Different Types of Chameleons – Whether you’re an animal enthusiast or an inquisitive admirer of lizards, knowing how many types of chameleons there are can be surprising.
Not only does the chameleon’s diversity prompt astonishment, its amazing adaptive abilities seem nothing less than remarkable.
To get more acquainted with these unique creatures, let’s go over some important information about where they live, what they can do, and what they are called.
- Despite popular belief, not all chameleons can change their color.
- Color changes are more directly related to a chameleon’s mood and situation than to its need for camouflage.
- Like humans, chameleons can see in 3d, but have eyes that move independently of one another that rotate 360°.
- A chameleon’s tongue can grow to be longer than its own body.
- Depending on which species a chameleon is, it can produce offspring either by laying eggs underground or by having live birth of fully developed young ones.
- Chameleons can climb quickly due to their sharp clawed toes and foot structure.
- Most varieties of chameleon are carnivorous.
Different Types of Chameleons
As there are over 150 different varieties of chameleon, discussing them all is improbable. However, we can examine some of the more well known types and their particular points of interest.
1. Panther Chameleon
These beautiful and exotic creatures are fiercely protective and one of the few chameleon species who can change color.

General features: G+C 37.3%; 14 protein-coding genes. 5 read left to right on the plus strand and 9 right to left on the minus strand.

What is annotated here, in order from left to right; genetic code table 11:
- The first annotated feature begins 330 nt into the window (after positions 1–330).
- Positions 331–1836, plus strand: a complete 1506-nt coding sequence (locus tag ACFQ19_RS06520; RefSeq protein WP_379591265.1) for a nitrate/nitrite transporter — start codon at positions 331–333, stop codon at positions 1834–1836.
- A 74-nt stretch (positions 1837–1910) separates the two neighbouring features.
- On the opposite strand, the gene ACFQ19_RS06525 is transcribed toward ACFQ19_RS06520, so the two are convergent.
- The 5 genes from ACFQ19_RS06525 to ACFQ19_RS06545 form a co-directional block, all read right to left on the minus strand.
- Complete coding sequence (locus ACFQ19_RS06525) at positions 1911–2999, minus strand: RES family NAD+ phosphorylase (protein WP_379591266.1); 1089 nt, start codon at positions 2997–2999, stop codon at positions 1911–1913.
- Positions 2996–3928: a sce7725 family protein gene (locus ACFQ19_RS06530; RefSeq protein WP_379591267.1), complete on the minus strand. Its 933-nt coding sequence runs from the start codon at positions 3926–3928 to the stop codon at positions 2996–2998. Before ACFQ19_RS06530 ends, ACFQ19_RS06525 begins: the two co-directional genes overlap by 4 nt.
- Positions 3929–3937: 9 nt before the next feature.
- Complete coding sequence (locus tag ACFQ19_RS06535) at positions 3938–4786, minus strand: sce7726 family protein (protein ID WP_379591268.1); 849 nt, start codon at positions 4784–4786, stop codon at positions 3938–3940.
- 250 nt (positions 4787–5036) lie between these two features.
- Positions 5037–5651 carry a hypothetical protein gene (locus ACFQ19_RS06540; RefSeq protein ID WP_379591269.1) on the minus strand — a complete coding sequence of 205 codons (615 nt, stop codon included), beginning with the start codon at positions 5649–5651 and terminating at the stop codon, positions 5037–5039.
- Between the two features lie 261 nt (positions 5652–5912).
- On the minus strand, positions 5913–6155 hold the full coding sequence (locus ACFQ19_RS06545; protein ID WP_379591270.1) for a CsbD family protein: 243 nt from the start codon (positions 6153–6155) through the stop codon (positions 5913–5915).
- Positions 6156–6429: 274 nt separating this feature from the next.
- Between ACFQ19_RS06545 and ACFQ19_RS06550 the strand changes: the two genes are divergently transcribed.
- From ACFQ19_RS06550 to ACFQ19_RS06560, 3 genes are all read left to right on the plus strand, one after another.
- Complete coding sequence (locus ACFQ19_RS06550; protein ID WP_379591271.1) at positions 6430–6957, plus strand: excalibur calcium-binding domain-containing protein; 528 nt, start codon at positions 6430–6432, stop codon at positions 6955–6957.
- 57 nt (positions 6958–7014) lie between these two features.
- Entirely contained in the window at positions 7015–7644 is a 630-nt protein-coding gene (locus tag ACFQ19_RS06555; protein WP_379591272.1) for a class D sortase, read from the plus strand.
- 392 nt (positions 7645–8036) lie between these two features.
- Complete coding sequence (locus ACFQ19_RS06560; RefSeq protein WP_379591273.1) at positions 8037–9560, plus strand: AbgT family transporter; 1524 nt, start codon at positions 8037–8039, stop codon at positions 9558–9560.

Native to madagascar’s tropical climate, panther chameleons prefer seclusion and are particular about their environment, but may be managed with great care in captivity.
Color variations for panther chameleons are spectacular. Ranging from tan, red, orange, yellow, and blue; panthers are often a desirable among exotic animal collectors.
2. Veiled Chameleons
Also a very popular choice for collectors, veiled chameleons differ greatly from panther chameleons. Opting for much hotter and arid environments like those of arab nations, these green reptiles can grow up to 2 feet long and eat both plants and insects.
This species is most recognized for the contours of its head, which rises upwards from the crown forming a triangular shape.
3. Dwarf Chameleon
Possibly the world’s smallest chameleon, these tiny, flat-headed lizards are brownish grey in color and do not fare well in captivity.
Living wild in rain forest habitats of Madagascar, dwarf chameleons can be full grown at a little over 1 inch and usually only have two offspring in a clutch.
4. Parson’s Chameleon
Second only to the malagasy giant chameleon in size, parson’s chameleons can grow in excess of 2 feet and come in mainly two colors; yellow and green.
Some color variation occurs depending on gender, so a parson’s may be red tinged brown or even turquoise. Some types of this kind of reptile may have distinctive orange colored eyes.
5. Jackson’s Chameleon
Considerably one of the more interesting chameleons, jackson’s chameleons are african natives and come mainly green in color.
While coloring for the jackson’s is rather boring, it is the male of the species that presents most attraction as it has three protruding horns on its head.
Jackson’s chameleons are also different from many other chameleons in the fact that it is one of the few that give live birth.
Owning a chameleon
While these amazing creatures are cool, owning one is a big responsibility. Oftentimes, chameleons are fussy breeds. Keeping them healthy and happy requires intensive care from an owner.
If you are serious about purchasing a chameleon, be sure to do your research beforehand so that you are aware of the many different environmental and nutritional needs your particular reptile will have.